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Molecular detection and biochemical changes related to specific oxidative changes of Taylor ring worm in Egyptian buffalo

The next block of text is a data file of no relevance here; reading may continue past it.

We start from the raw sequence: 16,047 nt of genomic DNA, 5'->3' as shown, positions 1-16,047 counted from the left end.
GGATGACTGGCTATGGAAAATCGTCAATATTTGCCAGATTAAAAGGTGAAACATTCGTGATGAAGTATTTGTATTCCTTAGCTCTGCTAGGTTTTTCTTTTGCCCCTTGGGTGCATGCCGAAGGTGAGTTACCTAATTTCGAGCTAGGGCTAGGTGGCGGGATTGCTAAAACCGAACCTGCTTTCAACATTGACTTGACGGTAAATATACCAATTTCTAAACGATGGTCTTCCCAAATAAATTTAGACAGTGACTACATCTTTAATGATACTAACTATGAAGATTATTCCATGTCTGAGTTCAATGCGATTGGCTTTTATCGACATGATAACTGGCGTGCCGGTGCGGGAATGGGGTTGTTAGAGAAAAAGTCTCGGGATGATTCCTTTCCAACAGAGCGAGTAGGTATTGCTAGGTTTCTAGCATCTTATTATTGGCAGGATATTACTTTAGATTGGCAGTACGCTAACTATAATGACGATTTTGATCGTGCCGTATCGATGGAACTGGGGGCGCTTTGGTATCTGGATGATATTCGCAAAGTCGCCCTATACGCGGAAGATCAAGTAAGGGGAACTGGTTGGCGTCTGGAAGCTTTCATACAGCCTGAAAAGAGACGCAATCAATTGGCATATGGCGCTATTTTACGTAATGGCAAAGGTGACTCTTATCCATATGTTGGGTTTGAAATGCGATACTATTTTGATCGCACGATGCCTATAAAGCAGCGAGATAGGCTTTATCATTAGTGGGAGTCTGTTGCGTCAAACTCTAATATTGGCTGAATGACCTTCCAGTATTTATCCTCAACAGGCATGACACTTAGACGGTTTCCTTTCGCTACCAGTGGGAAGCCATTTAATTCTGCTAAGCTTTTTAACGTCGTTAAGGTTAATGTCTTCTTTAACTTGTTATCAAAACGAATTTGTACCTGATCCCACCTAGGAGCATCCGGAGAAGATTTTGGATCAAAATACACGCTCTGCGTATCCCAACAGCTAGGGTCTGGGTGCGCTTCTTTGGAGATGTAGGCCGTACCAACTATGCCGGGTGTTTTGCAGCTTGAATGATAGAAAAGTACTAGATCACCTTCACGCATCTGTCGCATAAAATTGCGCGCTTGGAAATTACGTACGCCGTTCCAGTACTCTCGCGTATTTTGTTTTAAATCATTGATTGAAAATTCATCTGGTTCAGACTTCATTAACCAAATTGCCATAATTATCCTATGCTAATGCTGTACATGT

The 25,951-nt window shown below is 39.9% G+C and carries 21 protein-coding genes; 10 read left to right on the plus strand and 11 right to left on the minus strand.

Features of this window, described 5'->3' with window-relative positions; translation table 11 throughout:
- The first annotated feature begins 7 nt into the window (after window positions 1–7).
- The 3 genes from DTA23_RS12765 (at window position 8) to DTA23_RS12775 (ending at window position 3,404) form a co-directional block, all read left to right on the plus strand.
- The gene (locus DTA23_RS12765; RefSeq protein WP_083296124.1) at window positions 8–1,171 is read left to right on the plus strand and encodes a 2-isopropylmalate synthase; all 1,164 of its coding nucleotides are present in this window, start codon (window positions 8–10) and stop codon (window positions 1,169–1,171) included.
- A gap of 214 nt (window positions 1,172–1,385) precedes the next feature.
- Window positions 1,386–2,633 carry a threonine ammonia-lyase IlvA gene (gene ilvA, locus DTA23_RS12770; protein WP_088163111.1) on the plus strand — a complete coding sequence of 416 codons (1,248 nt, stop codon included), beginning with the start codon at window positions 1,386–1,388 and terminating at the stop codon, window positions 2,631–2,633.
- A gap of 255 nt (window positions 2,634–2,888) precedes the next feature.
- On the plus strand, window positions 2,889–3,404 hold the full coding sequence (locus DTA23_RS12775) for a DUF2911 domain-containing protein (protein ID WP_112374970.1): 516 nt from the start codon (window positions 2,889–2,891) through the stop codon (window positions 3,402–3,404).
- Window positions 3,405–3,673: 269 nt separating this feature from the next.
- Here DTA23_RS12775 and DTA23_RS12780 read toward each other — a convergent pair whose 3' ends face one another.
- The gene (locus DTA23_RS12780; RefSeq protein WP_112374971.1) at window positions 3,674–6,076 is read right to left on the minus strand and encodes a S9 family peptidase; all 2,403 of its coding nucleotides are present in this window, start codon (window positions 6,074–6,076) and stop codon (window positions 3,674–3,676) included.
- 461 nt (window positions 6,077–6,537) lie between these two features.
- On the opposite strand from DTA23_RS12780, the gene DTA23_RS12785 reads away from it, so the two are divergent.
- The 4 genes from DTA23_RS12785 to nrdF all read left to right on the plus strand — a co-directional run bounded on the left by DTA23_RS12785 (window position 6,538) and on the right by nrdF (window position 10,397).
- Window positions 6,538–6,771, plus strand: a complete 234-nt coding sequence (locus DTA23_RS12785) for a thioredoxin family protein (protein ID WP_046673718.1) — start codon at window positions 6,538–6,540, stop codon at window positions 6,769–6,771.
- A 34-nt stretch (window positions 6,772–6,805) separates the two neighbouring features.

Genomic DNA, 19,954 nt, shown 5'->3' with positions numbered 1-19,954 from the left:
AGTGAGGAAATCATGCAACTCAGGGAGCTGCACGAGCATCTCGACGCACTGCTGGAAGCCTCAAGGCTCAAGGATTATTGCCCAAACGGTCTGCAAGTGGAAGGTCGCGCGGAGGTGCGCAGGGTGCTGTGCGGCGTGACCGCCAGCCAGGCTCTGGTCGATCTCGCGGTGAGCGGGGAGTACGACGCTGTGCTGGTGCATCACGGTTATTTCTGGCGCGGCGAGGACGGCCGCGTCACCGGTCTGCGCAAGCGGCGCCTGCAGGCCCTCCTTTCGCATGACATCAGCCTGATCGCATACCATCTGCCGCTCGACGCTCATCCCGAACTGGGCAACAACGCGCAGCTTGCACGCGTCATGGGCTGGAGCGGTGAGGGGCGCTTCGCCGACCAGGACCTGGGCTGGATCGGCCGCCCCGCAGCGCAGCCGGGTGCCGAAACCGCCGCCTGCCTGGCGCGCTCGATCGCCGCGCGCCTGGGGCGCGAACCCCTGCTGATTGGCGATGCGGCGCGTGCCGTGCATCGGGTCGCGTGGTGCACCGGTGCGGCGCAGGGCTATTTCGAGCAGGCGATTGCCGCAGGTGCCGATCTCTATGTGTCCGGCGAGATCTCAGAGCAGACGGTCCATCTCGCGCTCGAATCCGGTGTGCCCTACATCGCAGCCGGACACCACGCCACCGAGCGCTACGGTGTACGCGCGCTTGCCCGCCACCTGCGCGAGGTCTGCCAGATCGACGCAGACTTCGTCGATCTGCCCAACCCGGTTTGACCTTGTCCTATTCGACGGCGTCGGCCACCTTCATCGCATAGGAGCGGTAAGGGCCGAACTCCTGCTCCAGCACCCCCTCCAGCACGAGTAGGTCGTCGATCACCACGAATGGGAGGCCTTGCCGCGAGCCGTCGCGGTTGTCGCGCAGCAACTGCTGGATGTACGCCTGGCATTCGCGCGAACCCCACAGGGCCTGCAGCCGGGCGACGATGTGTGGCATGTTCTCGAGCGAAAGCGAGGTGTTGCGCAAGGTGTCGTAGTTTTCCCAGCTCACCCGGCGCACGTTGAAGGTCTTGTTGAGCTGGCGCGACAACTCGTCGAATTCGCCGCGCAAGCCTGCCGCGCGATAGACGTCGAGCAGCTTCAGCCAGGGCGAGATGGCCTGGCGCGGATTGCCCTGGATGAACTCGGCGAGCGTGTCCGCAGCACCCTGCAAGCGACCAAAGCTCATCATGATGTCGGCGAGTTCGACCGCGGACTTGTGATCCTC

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https://www.eduzhai.net/ Advances in Life Sciences 2011; 1(1): 6-10 DOI: 10.5923/j.als.20110101.02 Molecular Detection of Theileria Annulata in Egyptian Buffaloes and Biochemical Changes Associated with Particular Oxidative Changes A. E. F. Ali1, M. E. I. Radwan2,* 1Department of clinical pathatholgy, Vet. Hospital Benha University 2Department of Infectious Diseases, Vet. Hospital Benha University Abstract This investigation is performed on 100 buffaloes native Breed in Kaliobia governorate Egypt aged from 1-3years, these animals suffered from fever (41°C) enlargement lymph node, inappetence, pale mucous membrane, increase lacrimation, emaciation and corneal opacity in progressive stages when these animals were subjected to microscopic examination the degree of parasitaema was recorded as the percentage of infected red blood cells in 1000red blood cell counted .We report the detection of Theileria annulata by PCR in blood samples obtained from buffaloes supposed to be infected. The assay employs primers specific for the gene encoding Theileria annulata 185RNA biochemical changes associated with Theileria annulata in these buffaloes particular emphasis to the oxidative stress the reduce TAC level may reflect adecrease in antioxidant capacity . Blood collected from all animals on EDTA to microscopic examination and PCR to determine type of Theileria. Keywords Theileria, PCR, Oxidative Changes 1. Introduction Theileria annulata, a protozoan parasite of cattle and domestic buffalo (Bubalus bubalis). It causes tropical Theileriosis, a disease which is present in northern Africa and southern Europe, extending through the middle East, India, and southern Russia into China (Uilenberg, 1981). Dignosis of clinical T. annulata infection in bovine is usually based on the detection of macroschizonts in Giemsa-stained lymph node biopsy smears. In addition, serological tests such as the indirect immumoflurescent antibody test (IFA) can be used to detect circulating antibody either piroplasms or cultured macroschizonts as the antigen (Pipano and Cahana, 1969). However, cross-reactivity with antibodies directed against other Theileria species limits the specificity of IFA (Burridge et al., 1974). Moreover, antibodies tend to disappear in long-term carriers, whereas Theileria piroplasms persist. Therefore, animals with negative serological test may be still infected Theileria annulata represent a major threat for Egyptian water buffaloes, causing significant economic losses as well as reduced production clinical picture that may be mistaken with other diseases. Stained thin blood * Corresponding author: mervatbio@yahoo.com (M. E. I. Radwan) Published online at https://www.eduzhai.net Copyright © 2011 Scientific & Academic Publishing. All Rights Reserved film lymph node smear may be useful to detect Theileria in animals but PCR has allowed the development of sensitive diagnostic assays for Theileria annulata (Tanaka et al., 1993). Here, we report the use of PCR for sensitive and specific amplification of T. annulata DNA from blood samples obtained from buffaloes primers were derived from the gene encoding Theileria annulata 18s RNA. Results PCR amplified DNA products were analyzed by agarose gel electrophoresis and confirmed by sequencing and blast on the NCBI website. A significant feature of the disease is hemolytic anemia (Gill et al., 1977; Omer et al., 2002). The cause of hemolytic anemia is immune mediated hemolysis which is indicated by the presence of a hamagglutinin (Hooshmand- Rad, 1976). Although various evidence has been presented to explain the mechanism of the anemia, the exact underlying mechanism is currently unknown (Shiono et al., 2004). reported that oxidative damage to RBCs may contribute to the pathogenesis of anemia in bovine tropical theileriosis (Asri Rezaei & Dalir-Naghadeh ,2006). Oxidative stress may result from an imbalance between reactive oxygen species (ROS) and antioxidants levels (Lightboy et al. 2001). The erythrocyte has several intracellular modes of protection against oxidation, For example, it carries enzymes such as superoxide dismutase, glutathione peroxidase, and catalase capable of disarming oxidizing radicals, and it contains antioxidants such as reduced glutathione (GSH) and vitamin E Advances in Life Sciences 2011; 1(1): 6-10 7 (El Deeb and Younis ). Erythrocytes are particulary susceptible to an oxidative damage as a result of high polyunsaturated fatty acid content in their membranes and high concentration of oxygen and haemoglobin, the latter being a potentially powerful promoter of oxidative processes (Carrell et al., 1975) . Increasing of parasitaemia rate in cattle infected with Theileria annulata, an increase in erythrocyte osmotic fragility and a decrease in SOD activity occurred, the antioxidant status of tissues can be described by the analysis of single components in the defense systems against ROS, as well as by the determination of total antioxidant (TAC). (Cimen, 2008). Nazifi et al., (2008). The present study aimed to: 1. Detection of theileria annulata in buffaloes 2. assess the effect of theileria annulata infection on the antioxidant mechanism of RBCs. 2. Material and Methods This experiment was performed on 100 buffaloes from native breed in Kaluobia Governorate ages range from 13years from different location all animals were clinically examined with special attention to signs related to Theileria infection samples collected from all animals Apparently Healthy and infected samples. The blood samples we collected from Juglar vein by sterile sharp nudle with wide pore samples were collected in clean and dry test tube containing EDTA as anticoagulant for blood smear and PCR analysis. 3. Blood Film Three thin blood film were prepared for every sample and left in air to dry and fixed in absolute methyle alcohol for 1-2min. staining with freshly filtered and diluted Giemsa stain for 30-45min then washed with distal water to remove excess of stain after that the slides were left to dry then but one drap afcider oil and examined under oil immersion lens according to (Coles, 1986). Examination of blood film for Theileria ¼-½ inch from end of the film and transferred from one slide to other (cross-section method) to give constant and representive examination according to (Barrent, 1965) animal be considered negative if the three slides were negative. 4. DNA Extraction& PCR minute at 12,000 rpm in a microcentrifuge. Remove 1 ml of the supernatant and discard into disinfectant. Add 1 ml of 1X SSC buffer, vortex, and centrifuge as above for 1 minute, and remove all of the supernatant. Add 375 ul of 0.2M NaOAc to each pellet and vortex briefly. Then add 25 ul of 10% SDS and 5 ul of proteinase K (20 mg/ml H2O) (Sigma P-0390), vortex briefly and incubate for 1 hour at 55°C. Add 120 ul phenol/chloroform/isoamyl alcohol and vortex for 30 seconds. Centrifuge the sample for 2 minutes at 12,000 rpm in a microcentrifuge tube. Carefully remove the aqueous layer to a new 1.5 ml microcentrifuge tube, add 1 ml of cold 100% ethanol, mix, and incubate for 15 minutes at -20°C. Centrifuge for 2 minutes at 12,000 rpm in a microcentrifuge. Decant the supernatant and drain. Add 180 ul 10:1 TE buffer, vortex, and incubate at 55°C for 10 minutes. Add 20 ul 2 M sodium acetate and mix. Add 500 ul of cold 100% ethanol, mix, and centrifuge for 1 minute at 12,000 rpm in a microcentrifuge. Decant the supernatant and rinse the pellet with 1 ml of 80% ethanol. Centrifuge for 1 minute at 12,000 rpm in a microcentrifuge. Decant the supernatant, and dry the pellet in a Speedy-Vac for 10 minutes (or until dry). Resuspend the pellet by adding 200 ul of 10:1 TE buffer. Incubate overnight at 37C, vortexing periodically to dissolve the genomic DNA. Store the samples at -20°C. 4.2.2. PCR Specific PCR has been used to detect the gene encoding 18sRNA for T. annulata within DNA extracts of the suspected animals for infection. Forward and reverse primers were designated using NCBI website and the contribution of genebank, the primers sequences were: Forward: CGGAAGGGCACCACCAGGC; Reverse GCATCAGTGTAGCGCGCGTG The PCR master mix was comprised of PCR buffer (300 mM Tris, 75 mM ammonium sulfate, pH 9.0), 2.5 mM MgCl, 400 µM dNTPs, 20 pmol of each primer, and 2 U µl–1 taq DNA polymerase. The PCR cycling parameters were one cycle of 94°C for 5 min, 35 cycles of 94°C for 30 s, 52°C for 30 s and 72°C for 1 min, with a final extension step of 72°C for 10 min. PCR products were analyzed by electrophoresis on 1.5% agarose gel and documented with documentation system. 4.2.1 Reduced Glutathione (R.GSH) The activity of R.GSH was carried out using commercially available test kits, according to the method described by Beutler et al., (1963). 4.1.1. DNA Extraction from Blood The DNA was extracted from each sample by chloroform- isoamyl extraction method (All buffers used according to Sambrook et al. (1989). Blood samples typically were obtained as 1 ml of whole blood stored in EDTA vacutainer tubes. To each 1 ml sample, add 0.8 ml 1X SSC buffer, and mix. Centrifuge for 1 4.2.2 Total Antioxidant Capacity (TAC) The activity of TAC was carried out using commercially available test kits, according to the method described by Koracevic et al., (2001). 5. Results 8 A. E. F. Ali et al.: Molecular Detection of Theileria Annulata in Egyptian Buffaloes and Biochemical Changes Associated With Particular Oxidative Changes Table 1 showed that different clinical signs of Theileriosis in Egyptian buffaloes as fever, Enlargement superficial lymph nodes emaciated, Lacrimation, Respiratory manifestation, Anorexia, skin lesion, diarrhoea, corneal opacity, Nasal discharge pale mucous membrane and decrease milk yield corneal opacity, and lacrimation while in Table 2 showed that TAC and GSH. In uninfected buffaloes and buffaloes infected with theileria annulata. Table 1. Clinical examination to signs related Theileria annulata iN buffaloes. Clinical signs Number of affected ani- mals to total sick ones % Fever 90/100 90% Enlargement of L.N. 20/100 70% Facrimation 20/100 20% Respiratory manifesta- 20/100 20% tion Anorexia 9/100 9% Skinlesion - - Diarrhoea 1/100 1% Corneal opacity 20/100 20% Nasal discharge 2/100 2% Pale mucous membrane 70/100 70% Decreased milk 19/100 19% Table 2. Mean ± SE of GSH and TAC in uninfected cattle and cattle infected with Theileria annulata. Control Infected cattle GSH Mmol/l 2.83 ± 0.10 1.37 ± 0.03*** TAC Mmol/l 3.52 ± 0.21 1.66 ± 0.2*** Figure 1. clinical signs of theileriosis in buffalo: A corneal opacity, B Emaciated and enlargement in L.N, C Lacrimation. Figure 2. Microscopic examination of giemsa stain blood film showed that: A round, oval piroplasms in erythrocytes, B intralymphocytic shizont of theileria and change in erythrocytes shape. Figure 3. Detection of T. annulata in blood samples by PCR, results from 1.5% agarose gel electrophoresis. Figure 1 showed that corneal opacity, enlargement in lymph, emaciated and lacrimation node. Figure. 2. Microscopic examination to 100 animals showed intralymphocytic shizonts and piroplasm form in erythrocytes in blood film with Gemsia stained Figure. 3 Results obtained in the PCR assay showed 35 out of 50 samples (70%) infected with theileria annulata therefore oxidative stress associated with Theileria annulata were determined in 35 infected buffaloes and recorded results. Statistical analysis: Data were analyzed using T-Test as described by (Petrie and Waston 1999). Identification of DNA sequence of T. annulata Blast queries of the resulted sequenced nucleotides indicated the identity with T. annulata.positive for T. annulata, with the expected band molecular weight 341 base pair in 50 animals only. The dignosis must be confirmed by PCR because Theileria spp. resembles each other so differentiation was occurred by DNA assays. 6. Discussion Infection by Theileria parasites limits the movement of buffaloes between countries and can result in production losses as (decrease in milk yield and weight loss) and high mortality insusceptible animals. Because this disease is most sever in recently introduce animals, they are a constrict on the importation of new breeds or improved stock , tropical theileriosis (infection with Theileria annulata) consider from greatest economic disease of buffaloes in Egypt this results is agreement with Osman SA., Al-Gaabary MH (2007). Concerning the clinical signs, the affected buffaloes with T. annulata were suffered from fever, Enlargement lymph node, Lacrimation Respiratory manifestation, Anaroxia Diarrhoea, Corneal opacity and decreased milk as recorded with (El-Deeb Younis 2009) . Microscopic examination of Giemsa stained blood film revealed T. annulata, the organism is intracellular erythrocytes piroplasma form oval or round and intralymphocytic shizonts this agreement with (Ramazan and Ugur, 2006) .Piroplasma occasionally occur in blood of carrier animals but many cases they can't be detected by direct examination, the diagnosis must be confirmed by detecting shizonts. Blood smear examination proved to limited value in diagnosis of sub acute or chronic cases in this study only 50 animals were positively identified by microscopic examination out of 100 animals with different stage of clinical signs this result in agreement with Herbart W.J. and Iumsden H.R (1976) who found that when parasites number less than 2, 500, 000 parasites per ml present in blood samples microscopic detection is not feasible PCR. The prevalence of theileria annulata infection in Egyptian buffaloes is high therefore, this study throw the light on oxidative stress state of such infection. Decrease level of R.GSH and TAC in affected buffaloes may be an indicator Advances in Life Sciences 2011; 1(1): 6-10 9 of high oxidative stress in Theileriosis. The oxidative stress appears when the production of free radicals and reactive metabolites of oxygen exceeds their safe disposal by antioxidant mechanisms this investigation is agreement with (El Deeb and Younis ). With the availability of sequenced parasite genes and PCR, it is possible to detect parasites within samples of blood (Tanaka et al., 1993). In this study, we developed a PCR assay for improved detection of T. annulata in blood samples from carrier buffalloes. Previously, we amplified a 341-bp fragment by using a primer pair from all blood samples taken from animals suspected to be infected. Using 18sRNA primer, the expected 341-bp product was amplified from blood samples and the specificity of this fragment was confirmed by DNA product sequencing. Successful amplification of T. annulata from Kalubia region indicates that the targeted gene sequence is conserved within T. annulata. Exploitation of both the highly conserved and hypervariable sequences genes like 18sRNA permits designing of a platform primers capable of early detection and specific pathogen identification in a single rapid detection platform. PCR analyses, permitting identification of definitive pathogen characterization of the species. Diagnostic accuracy of our assay was evaluated against conventional light microscopy-based methods. This assay may be a useful early diagnostic for T. annulata. In the present study, a significant decrease in erythrocyte TAC and GSH levels were detected in buffalloes infected with Theileria annulata in contrast to the healthy control animals. In buffalloes infected with T. annulata, the antioxidant levels of RBCs decreased during the progression of anaemia this results are agreement with (Murat Guzel et.al. 2007). The findings in this study may suggest the alteration in antioxidative and oxidative balance due to oxidative stress and ROS generation in the course of theileriosis. This alteration may be due to a decrease in the levels of enzymatic and non-enzymatic antioxidants, which are the component of antioxidant-defence system this record as (Rezai and Dalir- Naghadeh, 2006). 7. Conclusions The diagnosis of theileria spp must be confirmed by PCR because there is a great morphological similarity among theileria spp. The decreased levels of erythrocytic GSH and TAC in cattle infected with Theileria annulata may indicate oxidative damage to RBCs. REFERENCES [1] Asri Rezaei S. and B. Dalir-Naghaded, (2006). Evaluation of antioxidant status and oxidative stress in cattle infected with Theileria annulata. 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(2009): Clinical and biochemical studies on Theileria annulata in Egyptian buffaloes (Bublus bublis) with particular emphasis on oxidative stress and ketosis relationship cercetari agronomic in moldova vol. XL11, No. 3(139)